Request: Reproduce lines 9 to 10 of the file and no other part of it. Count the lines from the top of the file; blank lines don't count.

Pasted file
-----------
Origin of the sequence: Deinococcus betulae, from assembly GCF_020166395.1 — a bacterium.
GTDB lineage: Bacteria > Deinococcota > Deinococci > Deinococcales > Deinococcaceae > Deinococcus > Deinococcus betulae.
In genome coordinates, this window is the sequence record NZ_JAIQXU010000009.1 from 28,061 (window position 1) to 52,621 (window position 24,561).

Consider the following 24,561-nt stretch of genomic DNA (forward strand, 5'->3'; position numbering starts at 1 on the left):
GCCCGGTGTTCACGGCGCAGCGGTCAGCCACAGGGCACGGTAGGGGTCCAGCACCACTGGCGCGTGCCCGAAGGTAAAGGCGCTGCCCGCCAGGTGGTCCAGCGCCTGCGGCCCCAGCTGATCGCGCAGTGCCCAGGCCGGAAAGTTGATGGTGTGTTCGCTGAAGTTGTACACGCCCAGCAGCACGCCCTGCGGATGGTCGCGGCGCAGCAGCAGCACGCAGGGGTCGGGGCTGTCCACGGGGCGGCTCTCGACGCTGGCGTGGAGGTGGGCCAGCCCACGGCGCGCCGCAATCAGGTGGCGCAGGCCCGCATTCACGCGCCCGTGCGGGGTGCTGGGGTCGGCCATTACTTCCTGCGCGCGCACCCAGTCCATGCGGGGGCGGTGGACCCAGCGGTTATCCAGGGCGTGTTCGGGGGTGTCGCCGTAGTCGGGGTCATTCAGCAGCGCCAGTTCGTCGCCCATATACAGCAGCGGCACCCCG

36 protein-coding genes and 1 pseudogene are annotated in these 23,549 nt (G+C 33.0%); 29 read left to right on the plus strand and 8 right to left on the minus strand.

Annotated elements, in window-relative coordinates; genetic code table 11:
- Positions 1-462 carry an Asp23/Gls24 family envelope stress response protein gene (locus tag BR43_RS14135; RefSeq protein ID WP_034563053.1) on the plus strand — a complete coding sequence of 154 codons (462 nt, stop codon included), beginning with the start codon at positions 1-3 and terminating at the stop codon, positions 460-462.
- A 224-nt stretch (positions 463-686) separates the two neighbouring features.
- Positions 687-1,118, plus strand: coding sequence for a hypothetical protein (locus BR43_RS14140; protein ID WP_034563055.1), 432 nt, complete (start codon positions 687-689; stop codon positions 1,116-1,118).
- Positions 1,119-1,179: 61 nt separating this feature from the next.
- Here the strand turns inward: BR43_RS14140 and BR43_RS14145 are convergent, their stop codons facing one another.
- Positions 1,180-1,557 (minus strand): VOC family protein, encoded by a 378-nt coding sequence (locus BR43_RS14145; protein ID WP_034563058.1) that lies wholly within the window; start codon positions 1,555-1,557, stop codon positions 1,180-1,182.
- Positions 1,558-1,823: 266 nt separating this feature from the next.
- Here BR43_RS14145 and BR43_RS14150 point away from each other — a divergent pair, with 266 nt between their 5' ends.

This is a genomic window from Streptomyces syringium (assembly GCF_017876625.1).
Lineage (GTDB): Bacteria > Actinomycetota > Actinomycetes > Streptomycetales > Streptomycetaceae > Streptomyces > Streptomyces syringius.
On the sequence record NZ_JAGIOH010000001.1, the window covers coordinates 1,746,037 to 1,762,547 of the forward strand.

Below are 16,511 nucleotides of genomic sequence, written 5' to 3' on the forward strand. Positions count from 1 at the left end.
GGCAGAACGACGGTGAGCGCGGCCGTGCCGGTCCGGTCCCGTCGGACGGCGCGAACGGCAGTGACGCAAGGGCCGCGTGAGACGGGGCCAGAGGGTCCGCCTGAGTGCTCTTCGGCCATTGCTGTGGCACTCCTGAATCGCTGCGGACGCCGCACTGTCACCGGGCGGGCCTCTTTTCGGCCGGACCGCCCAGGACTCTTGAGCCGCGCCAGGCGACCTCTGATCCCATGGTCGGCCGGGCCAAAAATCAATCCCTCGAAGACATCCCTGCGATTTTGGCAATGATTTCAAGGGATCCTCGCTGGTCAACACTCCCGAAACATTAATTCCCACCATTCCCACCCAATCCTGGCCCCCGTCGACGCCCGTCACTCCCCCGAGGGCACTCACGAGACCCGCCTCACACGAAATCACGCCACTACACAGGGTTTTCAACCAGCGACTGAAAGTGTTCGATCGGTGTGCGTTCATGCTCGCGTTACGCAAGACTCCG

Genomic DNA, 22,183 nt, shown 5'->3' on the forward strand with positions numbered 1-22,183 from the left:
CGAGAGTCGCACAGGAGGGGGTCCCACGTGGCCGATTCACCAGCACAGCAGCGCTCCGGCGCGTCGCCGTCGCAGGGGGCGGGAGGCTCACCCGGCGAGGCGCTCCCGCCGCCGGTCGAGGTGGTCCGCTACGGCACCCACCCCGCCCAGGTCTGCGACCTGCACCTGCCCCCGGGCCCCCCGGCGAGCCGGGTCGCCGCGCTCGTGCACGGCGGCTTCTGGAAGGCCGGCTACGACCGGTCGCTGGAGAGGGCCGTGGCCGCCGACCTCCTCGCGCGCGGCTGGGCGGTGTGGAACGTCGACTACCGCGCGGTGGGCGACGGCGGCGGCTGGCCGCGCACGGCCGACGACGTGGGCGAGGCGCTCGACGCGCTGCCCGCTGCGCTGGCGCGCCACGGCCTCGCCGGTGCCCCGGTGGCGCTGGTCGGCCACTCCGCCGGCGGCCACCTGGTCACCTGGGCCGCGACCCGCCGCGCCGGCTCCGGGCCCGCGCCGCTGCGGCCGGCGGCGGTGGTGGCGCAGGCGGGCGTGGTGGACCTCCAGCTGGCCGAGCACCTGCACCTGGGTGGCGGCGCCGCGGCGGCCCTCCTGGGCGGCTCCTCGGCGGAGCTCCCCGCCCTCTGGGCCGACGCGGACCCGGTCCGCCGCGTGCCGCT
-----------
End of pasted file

- A 224-nt stretch (positions 463-686) separates the two neighbouring features.
- Positions 687-1,118, plus strand: coding sequence for a hypothetical protein (locus BR43_RS14140; protein ID WP_034563055.1), 432 nt, complete (start codon positions 687-689; stop codon positions 1,116-1,118).